Remembering Pearl Harbor 75 Years Later
Sunday morning, moments before 8:00 a.m. on December 7, 1941, the surprise attack from Japan struck the U.S. Navy’s Pacific Fleet at Pearl Harbor on the Oahu Hawaiian Island. The attack on Pearl Harbor is noted as the one that changed the world. This year is the 75th anniversary of the devastating attack that marked a significant event in American history.
The first two waves of the attack were devastating because the Americans were caught completely by surprise. The USS Arizona was hit hard, and 1,177 of the 2,512-man crew were injured or died. Many aircraft were damaged and over 150 were completely destroyed. 18 American ships were sunk or run aground in the raid; eight of which were battleships. 2,403 Americans lost their lives this day and approximately 1,200 others were injured.
The Japanese attacked from aircraft carriers that sent out fighters, torpedo, and bombers. The Pearl Harbor Navy base was attacked by 353 Imperial Japanese fighter planes, torpedo, and bomber aircraft. The USS Arizona, which had never fired its guns in battle, sank from the attack within 14 minutes after the attack began. Later, it emerged as the potent symbol for wartime in American and was not raised.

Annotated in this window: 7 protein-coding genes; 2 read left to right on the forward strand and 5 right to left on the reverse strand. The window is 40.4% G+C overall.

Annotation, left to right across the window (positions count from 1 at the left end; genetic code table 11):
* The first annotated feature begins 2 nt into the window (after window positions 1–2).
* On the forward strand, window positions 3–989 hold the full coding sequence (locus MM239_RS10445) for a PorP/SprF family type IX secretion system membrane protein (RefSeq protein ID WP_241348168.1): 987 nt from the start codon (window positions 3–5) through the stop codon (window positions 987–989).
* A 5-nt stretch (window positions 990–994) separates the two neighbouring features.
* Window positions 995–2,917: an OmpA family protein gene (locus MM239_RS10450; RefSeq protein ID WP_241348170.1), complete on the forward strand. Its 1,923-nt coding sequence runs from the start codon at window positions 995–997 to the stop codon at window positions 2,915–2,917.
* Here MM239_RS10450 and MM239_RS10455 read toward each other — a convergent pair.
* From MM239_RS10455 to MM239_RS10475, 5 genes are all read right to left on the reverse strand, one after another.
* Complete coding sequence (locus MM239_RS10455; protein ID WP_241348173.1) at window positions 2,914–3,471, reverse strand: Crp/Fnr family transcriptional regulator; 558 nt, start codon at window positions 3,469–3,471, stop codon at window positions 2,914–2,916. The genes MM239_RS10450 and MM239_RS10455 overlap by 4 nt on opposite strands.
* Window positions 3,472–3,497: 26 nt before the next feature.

The Japanese suffered small losses from the raid. They lost 29 aircraft, five midget submarines, 64 servicemen were killed, and one sailor was captured. The strike came out of nowhere, so the troops were not prepared. There was no threat of a raid and no declaration of war prior to the invasion. While the attack did severely mar the U.S. naval and air strength, it did miss three aircraft carriers and the oil storage facilities in the area.
Behind the Attack
It began from the Japanese-American rivalry in the Pacific. Japan used the attack in an attempt to keep America from interfering with their military actions against the United Kingdom, Netherlands, and the U.S. At the time, Japan was viewed as a threat to the U.S. and European powers in Asia economically. By 1937, Japan was at war with China. President Franklin Roosevelt imposed economic sanctions on Japan, so they signed the Tripartite Pact with Germany and Italy in 1940. Events setting the stage for the coming attack.
Declarations of War
Extensive shock ran through America following the surprise attack. President Roosevelt declared the attack as a defining moment in American history and one that would live on in infamy. America entered World War II shortly after the assault. On December 8, 1941, the United States declared war on Japan. On December 11, three days later, Nazi Germany and Fascist Italy declared war on the United States along with Japan. The United States reciprocated their actions and became an interracial part of World War II.